Using your webcam allows you to read your buyer’s reactions in real-time and respond with the appropriate follow up.
There’s data behind this — Closed deals involve using webcams 41% more often than lost deals:
Because other calls already have a visual backdrop for the conversation (demo calls have a product demo, presentations have a visual slide presentation, etc.), discovery calls are just you and the buyer.
When the buyer sees your face, the call becomes more human. It helps your buyer believe you’re driven by curiosity, rather than checking boxes in a to-do list of questions.
BONUS: If you want to ensure your video calls are extra successful, here’s a 9-point checklist for having ones:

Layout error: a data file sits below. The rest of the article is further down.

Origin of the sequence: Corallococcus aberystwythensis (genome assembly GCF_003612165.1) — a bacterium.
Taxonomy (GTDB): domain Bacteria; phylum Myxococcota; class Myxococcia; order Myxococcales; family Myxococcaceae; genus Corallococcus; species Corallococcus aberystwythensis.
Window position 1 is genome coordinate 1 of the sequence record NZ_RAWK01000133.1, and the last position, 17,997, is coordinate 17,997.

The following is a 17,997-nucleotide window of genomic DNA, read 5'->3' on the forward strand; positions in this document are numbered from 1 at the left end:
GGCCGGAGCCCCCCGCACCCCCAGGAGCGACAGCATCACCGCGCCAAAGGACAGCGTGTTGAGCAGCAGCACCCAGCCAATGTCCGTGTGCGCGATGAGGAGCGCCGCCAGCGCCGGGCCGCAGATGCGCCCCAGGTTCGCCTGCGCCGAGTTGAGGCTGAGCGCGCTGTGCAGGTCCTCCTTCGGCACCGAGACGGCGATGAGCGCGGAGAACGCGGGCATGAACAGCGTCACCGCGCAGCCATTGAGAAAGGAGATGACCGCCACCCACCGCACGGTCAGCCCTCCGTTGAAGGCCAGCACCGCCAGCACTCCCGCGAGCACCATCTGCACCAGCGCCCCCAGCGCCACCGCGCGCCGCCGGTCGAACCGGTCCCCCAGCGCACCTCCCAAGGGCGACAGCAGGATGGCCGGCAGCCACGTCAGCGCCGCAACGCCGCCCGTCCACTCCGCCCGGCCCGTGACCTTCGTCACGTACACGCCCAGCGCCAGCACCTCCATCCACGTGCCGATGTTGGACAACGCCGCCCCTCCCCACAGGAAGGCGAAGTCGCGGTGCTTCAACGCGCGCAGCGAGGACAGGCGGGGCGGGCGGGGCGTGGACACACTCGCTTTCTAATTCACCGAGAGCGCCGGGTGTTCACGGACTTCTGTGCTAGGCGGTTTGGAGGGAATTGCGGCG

Step 4: Intensify Pain
Once you’ve identified your buyer’s issues, figure out how serious they are. And if they’re not serious, make them be.
Implication questions reveal just how deep the pain points of your buyers are. They are questions that explore the consequences (or implications) of the problems you’ve surfaced so far.
They also provide the information you need to tailor your message and instill urgency in the buyer.
To make the customer eager for a solution to their problems, ask questions like:
- How much money are you wasting due to X problem?
- How is X impacting the rest of your team?
- How many opportunities have you missed as a result of this problem?
- Has it impacted your organization’s morale? How so?
- What happens if you don’t [accomplish goal] by the end of this year?
TIP: Label your buyer’s emotions.
At this stage in the game, you have your buyer in a vulnerable position. You’ve surfaced their pains, so you need to signal to them that you’re trustworthy and that you’re listening.
As soon as you notice your buyer getting emotional, label that emotion. Complete one of these sentences to do it:
If you can do this right, you’ll likely win your buyer over by making them feel deeply understood.
Step 5: Build a Vision